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UBC Theses and Dissertations

Magnanimity : Milton's concept of heroic man Lovick, Laurence Dale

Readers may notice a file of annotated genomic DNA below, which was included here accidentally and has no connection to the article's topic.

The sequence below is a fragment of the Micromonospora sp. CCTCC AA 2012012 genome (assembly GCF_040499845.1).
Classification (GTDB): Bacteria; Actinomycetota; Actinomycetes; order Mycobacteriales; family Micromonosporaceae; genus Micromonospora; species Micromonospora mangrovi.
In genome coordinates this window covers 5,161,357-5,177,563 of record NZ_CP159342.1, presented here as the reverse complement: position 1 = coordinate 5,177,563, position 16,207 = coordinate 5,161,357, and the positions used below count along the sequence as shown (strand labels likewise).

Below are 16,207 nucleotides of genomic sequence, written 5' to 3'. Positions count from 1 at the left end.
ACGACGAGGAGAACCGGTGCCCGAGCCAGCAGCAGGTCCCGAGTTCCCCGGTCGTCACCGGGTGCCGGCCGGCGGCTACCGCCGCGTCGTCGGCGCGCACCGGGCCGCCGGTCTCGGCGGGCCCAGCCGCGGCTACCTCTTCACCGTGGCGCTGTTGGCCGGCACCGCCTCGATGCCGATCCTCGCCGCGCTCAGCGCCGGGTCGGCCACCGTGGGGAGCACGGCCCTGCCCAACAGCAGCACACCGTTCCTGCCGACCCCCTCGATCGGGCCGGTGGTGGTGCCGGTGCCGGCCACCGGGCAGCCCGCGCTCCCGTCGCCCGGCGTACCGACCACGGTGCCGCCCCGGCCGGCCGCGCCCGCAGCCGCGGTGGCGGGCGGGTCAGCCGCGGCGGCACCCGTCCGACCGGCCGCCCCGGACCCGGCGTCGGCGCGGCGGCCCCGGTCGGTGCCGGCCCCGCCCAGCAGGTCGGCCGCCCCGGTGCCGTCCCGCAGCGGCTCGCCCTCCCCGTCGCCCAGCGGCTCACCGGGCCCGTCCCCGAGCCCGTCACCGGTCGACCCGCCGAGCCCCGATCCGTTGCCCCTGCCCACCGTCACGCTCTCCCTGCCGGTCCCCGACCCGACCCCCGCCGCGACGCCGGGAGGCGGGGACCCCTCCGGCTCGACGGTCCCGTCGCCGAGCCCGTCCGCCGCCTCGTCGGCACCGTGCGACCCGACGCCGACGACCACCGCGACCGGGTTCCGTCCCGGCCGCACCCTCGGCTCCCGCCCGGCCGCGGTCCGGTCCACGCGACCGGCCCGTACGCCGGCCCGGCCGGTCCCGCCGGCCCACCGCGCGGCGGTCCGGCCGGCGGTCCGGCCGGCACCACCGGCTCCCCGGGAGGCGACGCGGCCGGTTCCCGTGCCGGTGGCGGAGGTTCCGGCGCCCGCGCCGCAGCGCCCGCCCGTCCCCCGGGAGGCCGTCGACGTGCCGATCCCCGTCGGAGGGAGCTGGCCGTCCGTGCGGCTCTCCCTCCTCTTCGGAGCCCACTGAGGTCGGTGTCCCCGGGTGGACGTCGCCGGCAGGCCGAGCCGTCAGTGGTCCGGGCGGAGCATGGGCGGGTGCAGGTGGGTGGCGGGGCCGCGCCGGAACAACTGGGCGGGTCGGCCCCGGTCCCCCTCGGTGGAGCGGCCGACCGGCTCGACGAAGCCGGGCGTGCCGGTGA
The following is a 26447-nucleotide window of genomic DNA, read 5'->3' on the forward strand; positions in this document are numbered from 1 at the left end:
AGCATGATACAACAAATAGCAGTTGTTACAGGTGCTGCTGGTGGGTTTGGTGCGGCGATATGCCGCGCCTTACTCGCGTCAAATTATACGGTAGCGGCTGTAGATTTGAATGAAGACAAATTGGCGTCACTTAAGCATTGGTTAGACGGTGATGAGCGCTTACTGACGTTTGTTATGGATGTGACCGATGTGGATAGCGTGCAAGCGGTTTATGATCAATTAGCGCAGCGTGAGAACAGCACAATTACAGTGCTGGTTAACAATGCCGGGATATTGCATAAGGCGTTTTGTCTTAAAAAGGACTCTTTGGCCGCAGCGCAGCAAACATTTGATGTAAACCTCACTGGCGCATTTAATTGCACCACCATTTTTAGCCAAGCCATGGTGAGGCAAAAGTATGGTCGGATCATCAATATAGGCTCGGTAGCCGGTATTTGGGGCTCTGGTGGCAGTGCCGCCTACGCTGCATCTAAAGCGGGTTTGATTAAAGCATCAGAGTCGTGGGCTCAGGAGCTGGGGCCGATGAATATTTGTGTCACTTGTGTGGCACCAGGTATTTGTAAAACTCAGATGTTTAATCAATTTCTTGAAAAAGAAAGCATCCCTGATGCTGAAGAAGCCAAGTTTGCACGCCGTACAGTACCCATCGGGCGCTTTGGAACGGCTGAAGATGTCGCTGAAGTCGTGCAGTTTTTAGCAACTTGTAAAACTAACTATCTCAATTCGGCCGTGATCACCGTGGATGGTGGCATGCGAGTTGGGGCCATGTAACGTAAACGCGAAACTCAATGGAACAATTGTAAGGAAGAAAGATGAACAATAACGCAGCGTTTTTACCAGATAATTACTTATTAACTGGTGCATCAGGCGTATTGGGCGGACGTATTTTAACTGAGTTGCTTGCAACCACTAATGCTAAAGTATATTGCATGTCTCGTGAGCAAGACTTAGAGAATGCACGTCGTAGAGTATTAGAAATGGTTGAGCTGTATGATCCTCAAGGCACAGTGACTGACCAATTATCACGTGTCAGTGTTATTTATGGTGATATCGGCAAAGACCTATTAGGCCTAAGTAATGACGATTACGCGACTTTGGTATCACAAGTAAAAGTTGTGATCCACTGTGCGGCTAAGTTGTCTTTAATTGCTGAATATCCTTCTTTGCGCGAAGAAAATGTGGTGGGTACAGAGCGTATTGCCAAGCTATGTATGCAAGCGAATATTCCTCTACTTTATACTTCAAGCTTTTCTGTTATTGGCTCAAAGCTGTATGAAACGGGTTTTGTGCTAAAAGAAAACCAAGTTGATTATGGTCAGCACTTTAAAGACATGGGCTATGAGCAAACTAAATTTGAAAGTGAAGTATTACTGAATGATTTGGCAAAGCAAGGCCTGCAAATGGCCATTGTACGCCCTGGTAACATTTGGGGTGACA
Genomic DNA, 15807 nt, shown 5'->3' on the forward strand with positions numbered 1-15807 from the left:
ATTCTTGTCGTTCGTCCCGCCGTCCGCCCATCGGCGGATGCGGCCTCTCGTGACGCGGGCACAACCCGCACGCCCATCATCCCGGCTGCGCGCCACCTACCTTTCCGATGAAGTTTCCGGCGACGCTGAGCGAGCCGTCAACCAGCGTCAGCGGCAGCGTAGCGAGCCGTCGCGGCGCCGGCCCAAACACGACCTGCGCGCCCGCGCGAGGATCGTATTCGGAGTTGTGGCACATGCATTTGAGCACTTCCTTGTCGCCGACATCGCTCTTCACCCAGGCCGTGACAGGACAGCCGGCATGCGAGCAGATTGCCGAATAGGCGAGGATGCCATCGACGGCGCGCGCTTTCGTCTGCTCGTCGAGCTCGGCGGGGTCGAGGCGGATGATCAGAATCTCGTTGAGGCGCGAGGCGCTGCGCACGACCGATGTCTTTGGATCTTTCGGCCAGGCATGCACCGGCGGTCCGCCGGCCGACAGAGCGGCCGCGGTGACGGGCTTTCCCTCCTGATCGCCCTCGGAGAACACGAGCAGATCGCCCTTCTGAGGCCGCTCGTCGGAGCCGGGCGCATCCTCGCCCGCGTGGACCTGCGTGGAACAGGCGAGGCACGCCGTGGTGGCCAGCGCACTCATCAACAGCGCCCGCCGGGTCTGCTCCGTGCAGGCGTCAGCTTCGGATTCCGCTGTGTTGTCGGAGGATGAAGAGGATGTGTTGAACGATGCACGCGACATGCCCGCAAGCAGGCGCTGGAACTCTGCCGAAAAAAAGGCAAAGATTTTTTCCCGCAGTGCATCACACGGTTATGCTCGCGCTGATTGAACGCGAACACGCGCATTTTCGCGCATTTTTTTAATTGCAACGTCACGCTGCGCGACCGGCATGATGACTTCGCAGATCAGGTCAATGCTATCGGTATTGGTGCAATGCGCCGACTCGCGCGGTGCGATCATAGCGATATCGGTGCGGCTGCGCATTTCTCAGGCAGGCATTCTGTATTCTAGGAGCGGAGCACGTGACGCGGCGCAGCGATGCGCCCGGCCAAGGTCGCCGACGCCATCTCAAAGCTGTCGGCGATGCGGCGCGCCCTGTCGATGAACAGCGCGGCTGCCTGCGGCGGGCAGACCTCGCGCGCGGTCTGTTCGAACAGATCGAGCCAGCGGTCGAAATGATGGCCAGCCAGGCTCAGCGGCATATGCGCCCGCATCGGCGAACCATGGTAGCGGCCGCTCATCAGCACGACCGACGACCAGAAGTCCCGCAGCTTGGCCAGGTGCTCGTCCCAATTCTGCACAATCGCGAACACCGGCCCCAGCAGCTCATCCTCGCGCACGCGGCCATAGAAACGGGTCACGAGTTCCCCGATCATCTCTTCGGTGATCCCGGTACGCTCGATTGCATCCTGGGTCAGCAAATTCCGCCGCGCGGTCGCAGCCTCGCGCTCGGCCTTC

That no serious student of Milton considers Satan the hero of Paradise Lost is no longer a debatable proposition. Milton's concept of heroic man, however, remains the subject of much critical discussion. The poet's iterated vaunts, he will sing of "deeds above heroic”, has earned him the displeasure of a host of commentators, none of whom are at all certain of Milton's final attitude concerning what is is that makes men heroes. This thesis, by focusing on Milton's Christianity, sets out to show that Milton's religious belief provided him with new and enlarged scope for the delineation of heroic virtue, to show that the new dispensation heralded by Christ made it possible, theoretically, for all men to heroes, and for men to be superior to, or better heroes than any of the worthies whose careers antedated Paradise Lost. Accepting magnanimity as the single virtue that most closely corresponds to heroic virtue, I have attempted to demonstrate that magnanimity, what I have called perfect heroism, was not fully possible for man until Christ's advent. Milton, I have contended, deliberately sets out to show the inferior condition in which men lived before the Son manifested himself. Basing my discussion on Milton's three major poems, Paradise Lost, Paradise Regained, and Samson Agonistes, I have tried to show how Milton reveals the inferior condition in which men lived before, the new dispensation. I have tried to show that perfect heroism is a manifest impossibility while man is innocent, while he obeys God's sole commandment. I have tried to show that man's lot after the fall and before Christ's coming similarly precludes perfect heroism, to show that man's imperfect comprehension of faith rendered him incapable of realizing his highest human potentialities. Perfect heroism, magnanimity, is revealed in only one of Milton's three great poems: Paradise Regained. Milton’s perfect hero, his exemplary model of what man can aspire to do and to be, is Christ himself. Innocent Adam's career is circumscribed. Fallen man's capacity for heroism is limited by his ignorance of God's grand design. Milton makes it very clear that the only bona fide hero is Christ, the protagonist of Milton's brief epic, a distinctively Christian hero. Milton's Christian faith permitted no real or viable alternative.

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